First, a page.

Teaching kids about Philanthropy – Talk about it or show how it is done?

 

On a recent trip to Dearborn, MI, this summer, I witnessed what could be considered the only model of teaching philanthropy for young Arab Americans. I met the team from the Center for Arab American Philanthropy (CAAP), an organizational affiliate of  ACCESS in Dearborn, MI, the largest Arab-American philanthropic organization in the country. Titled Teen grant-making Initiative, this initiative aims to teach high school students how effective grant-making happens, by giving them access to grant-funds. “We give a group of high-school students $5000 and expert advice, along with ongoing mentoring, through the academic year, to ensure that they learn not only the skills in identifying, developing a relationship with potential grantees, but also skills in evaluation,” one of the office bearers of ACCESS pointed out. She further mentioned that this has become one of the most exciting and sought-after projects for youth, attracting praise, attention and funding from parents, foundations and the local beneficiaries.

Source: Lilly School,IUPUI Website.
Source: Lilly School,IUPUI Website.

In this brief article, I will look at the TGI and other recent research on giving, to shed light about teaching youngsters about giving, through doing – a hands-on approach that seems to be working rather well. This learning by doing methodology is proving effective and is drawing the attention of other schools and foundations that are interesting in implementing it. Against this is the notion of combining doing with talking about philanthropy is more effective.

A recent report titled Women Give 2013, produced by the Lilly School of Philanthropy points out that talking to kids is more effective than just showing kids how to do philanthropy. As the Website points out : “The IU Lilly Family School of Philanthropy study is among the first to analyze and compare what parents can do to encourage their children’s charitable behavior. It examines two approaches through which parents teach children about charitable giving: (1) talking to children about charitable giving and (2) role-modeling charitable giving. For this study, role-modeling is defined as parents giving to charity. The study also investigates whether girls and boys participate differently in giving and volunteering, expanding the Women’s Philanthropy Institute’s exploration of how gender affects charitable giving. It follows the same 903 children over two time periods, 2002-2003 and 2007-2008.”

My own research examines modernity and its impact on giving behavior among Arab Americans and American Muslims. I am deeply interested in learning how giving and philanthropic norms are understood and also passed on from one generation to another, in Western societies. What is the role of technology, how are family norms influencing giving and in what shape/form are religious and secular values in giving being re-imagined, are some of the questions that interest me.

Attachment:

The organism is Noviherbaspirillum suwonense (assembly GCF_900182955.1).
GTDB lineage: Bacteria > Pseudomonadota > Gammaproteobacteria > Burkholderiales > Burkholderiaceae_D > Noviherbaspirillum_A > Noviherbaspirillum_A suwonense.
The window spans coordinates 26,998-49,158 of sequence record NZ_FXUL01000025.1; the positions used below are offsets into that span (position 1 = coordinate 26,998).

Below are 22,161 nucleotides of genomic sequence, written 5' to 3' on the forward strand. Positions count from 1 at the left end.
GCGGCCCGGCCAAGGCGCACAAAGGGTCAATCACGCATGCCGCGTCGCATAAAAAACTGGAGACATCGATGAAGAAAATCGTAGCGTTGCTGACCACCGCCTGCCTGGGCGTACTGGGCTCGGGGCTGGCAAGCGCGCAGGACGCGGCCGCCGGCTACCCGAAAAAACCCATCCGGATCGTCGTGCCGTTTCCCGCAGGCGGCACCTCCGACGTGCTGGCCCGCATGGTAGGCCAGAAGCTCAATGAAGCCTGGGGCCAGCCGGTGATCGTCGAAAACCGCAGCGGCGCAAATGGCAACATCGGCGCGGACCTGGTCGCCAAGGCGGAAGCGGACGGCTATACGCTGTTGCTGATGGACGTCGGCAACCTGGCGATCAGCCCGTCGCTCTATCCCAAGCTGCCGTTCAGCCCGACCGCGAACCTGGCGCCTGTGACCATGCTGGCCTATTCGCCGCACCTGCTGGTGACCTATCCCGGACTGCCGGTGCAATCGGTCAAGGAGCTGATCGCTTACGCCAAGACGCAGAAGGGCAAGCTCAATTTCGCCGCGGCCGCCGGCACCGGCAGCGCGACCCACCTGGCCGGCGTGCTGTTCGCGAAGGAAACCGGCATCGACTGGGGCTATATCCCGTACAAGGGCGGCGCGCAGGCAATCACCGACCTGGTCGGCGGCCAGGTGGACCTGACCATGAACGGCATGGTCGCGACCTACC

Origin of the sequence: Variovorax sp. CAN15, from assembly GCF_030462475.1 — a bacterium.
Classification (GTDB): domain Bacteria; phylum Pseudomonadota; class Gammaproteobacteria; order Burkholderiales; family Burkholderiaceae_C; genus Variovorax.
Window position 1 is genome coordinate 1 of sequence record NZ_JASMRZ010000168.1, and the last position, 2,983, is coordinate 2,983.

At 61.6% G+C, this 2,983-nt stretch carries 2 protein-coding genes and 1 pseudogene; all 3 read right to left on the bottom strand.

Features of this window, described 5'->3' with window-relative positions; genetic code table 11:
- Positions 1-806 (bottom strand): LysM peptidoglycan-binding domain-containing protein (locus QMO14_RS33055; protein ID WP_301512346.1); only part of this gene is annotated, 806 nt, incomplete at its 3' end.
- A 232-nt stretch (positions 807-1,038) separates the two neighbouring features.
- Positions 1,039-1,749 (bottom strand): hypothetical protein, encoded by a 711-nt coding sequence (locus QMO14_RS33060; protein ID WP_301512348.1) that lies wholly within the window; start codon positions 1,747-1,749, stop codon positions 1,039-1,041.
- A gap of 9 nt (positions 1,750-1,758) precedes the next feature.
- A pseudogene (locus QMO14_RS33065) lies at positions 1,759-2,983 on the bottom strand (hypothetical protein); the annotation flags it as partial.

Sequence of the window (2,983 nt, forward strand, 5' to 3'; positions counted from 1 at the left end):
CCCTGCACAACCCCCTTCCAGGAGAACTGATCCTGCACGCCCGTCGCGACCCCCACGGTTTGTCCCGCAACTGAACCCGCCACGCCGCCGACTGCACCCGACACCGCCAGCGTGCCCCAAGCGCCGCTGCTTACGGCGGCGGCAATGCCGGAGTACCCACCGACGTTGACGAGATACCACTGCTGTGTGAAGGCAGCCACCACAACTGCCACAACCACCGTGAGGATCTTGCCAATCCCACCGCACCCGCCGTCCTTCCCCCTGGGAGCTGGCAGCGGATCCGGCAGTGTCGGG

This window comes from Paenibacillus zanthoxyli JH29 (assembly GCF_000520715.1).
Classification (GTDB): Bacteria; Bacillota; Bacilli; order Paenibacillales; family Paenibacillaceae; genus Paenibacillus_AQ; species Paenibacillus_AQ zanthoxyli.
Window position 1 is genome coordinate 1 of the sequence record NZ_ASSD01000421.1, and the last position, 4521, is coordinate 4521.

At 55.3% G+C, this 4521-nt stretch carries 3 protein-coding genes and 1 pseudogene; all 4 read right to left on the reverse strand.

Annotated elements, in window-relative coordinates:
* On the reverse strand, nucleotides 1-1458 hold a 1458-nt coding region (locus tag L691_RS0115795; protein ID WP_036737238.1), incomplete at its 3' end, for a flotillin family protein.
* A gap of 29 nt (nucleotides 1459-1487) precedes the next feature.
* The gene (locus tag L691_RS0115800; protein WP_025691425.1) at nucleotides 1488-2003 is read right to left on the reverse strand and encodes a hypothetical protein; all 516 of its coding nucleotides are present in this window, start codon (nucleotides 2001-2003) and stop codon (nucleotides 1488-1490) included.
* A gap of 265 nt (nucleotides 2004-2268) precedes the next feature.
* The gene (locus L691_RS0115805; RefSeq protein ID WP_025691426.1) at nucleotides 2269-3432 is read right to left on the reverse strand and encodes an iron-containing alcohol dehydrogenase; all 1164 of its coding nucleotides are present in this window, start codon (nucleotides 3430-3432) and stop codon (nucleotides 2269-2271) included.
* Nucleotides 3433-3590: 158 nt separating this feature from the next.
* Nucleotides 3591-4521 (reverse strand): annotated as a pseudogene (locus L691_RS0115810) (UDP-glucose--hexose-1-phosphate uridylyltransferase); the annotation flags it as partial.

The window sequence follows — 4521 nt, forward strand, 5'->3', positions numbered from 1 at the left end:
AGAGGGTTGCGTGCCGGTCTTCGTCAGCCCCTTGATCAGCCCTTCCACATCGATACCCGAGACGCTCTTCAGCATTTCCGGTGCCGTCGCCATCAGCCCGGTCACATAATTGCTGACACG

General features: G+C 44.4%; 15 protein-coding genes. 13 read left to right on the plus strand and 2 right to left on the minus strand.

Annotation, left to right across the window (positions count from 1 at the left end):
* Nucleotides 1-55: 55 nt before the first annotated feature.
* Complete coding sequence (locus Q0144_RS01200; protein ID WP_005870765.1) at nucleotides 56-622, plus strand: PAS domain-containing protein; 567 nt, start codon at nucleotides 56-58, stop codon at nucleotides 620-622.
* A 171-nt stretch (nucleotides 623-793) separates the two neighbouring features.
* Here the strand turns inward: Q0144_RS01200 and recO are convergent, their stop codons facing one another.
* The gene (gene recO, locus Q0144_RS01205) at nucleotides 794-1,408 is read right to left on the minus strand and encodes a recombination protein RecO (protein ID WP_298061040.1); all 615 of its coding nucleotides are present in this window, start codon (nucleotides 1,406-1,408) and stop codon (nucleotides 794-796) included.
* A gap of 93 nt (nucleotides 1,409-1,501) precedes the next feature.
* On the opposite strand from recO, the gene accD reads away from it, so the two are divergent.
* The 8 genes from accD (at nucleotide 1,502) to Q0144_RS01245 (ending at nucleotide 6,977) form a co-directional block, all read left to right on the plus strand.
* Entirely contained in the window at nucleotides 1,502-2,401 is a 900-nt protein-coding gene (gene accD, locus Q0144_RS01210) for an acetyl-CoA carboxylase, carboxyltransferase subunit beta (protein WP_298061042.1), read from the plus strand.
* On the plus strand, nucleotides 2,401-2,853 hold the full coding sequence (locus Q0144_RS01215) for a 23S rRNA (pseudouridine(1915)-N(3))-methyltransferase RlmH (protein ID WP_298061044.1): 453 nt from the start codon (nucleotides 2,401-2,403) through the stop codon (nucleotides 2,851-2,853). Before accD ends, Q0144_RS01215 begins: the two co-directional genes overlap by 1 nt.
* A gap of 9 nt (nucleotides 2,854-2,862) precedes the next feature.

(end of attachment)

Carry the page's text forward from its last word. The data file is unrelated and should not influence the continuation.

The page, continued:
The Arab American and American Muslim giving[i] landscape is quite rich. In particular, involvement by youth in giving is on the rise, with Muslim Student Associations, nonprofit volunteering and other forms of civic engagement providing the outlets and opportunities for youth to participate, give back to their communities (however broadly defined). This is evident when one takes a cursory look at organizations such as Muslims without Borders, Arab American Institute, Islamic Relief, and Zakatability.

Teaching moments all around us

Islamic Relief’s Vice President for Fundraising, Anwar Khan told me a few months ago that they try to teach young children about the value of giving by organizing informal “giving circles” in schools and also encourage them to organize fundraisers etc. “Even though they raise $2000 or so, this is an investment in their education, in terms of them becoming aware, responsible and caring individuals. The value of teaching them these core Islamic principles is in itself worth all the investment in time and talent,” he added.

Finally, one needs to remember that teaching by words and practice may be the most effective way to teach a value. As the Lilly School survey sums it up, nicely: “That finding holds true regardless of the child’s sex, age, race, and family income. Children whose parents talk to them about giving are 20 percent more likely to give to charity than children whose parents do not discuss giving with them. Many of the Arab-American children and youth I have interacted with seem to have an environment, where values of giving are spoken of, quite often.

Based on these new findings and also the ‘traditionally’ held wisdom, perhaps educators are better off both designing their curricula by talking about charity and philanthropy and being kind in real life – showing caritas and modelling it in their behavior- a difficult undertaking, indeed.

 


[i] One needs to distinguish between Arab Americans (not all of who are Muslims, in fact a majority of them are Christians) and American Muslims. Often, these are conflated, and I would like to point this out, upfront. The estimates for number of Arab Americans is in the range of about 6 million, roughly, the same as American Muslims.

 

 

 

 

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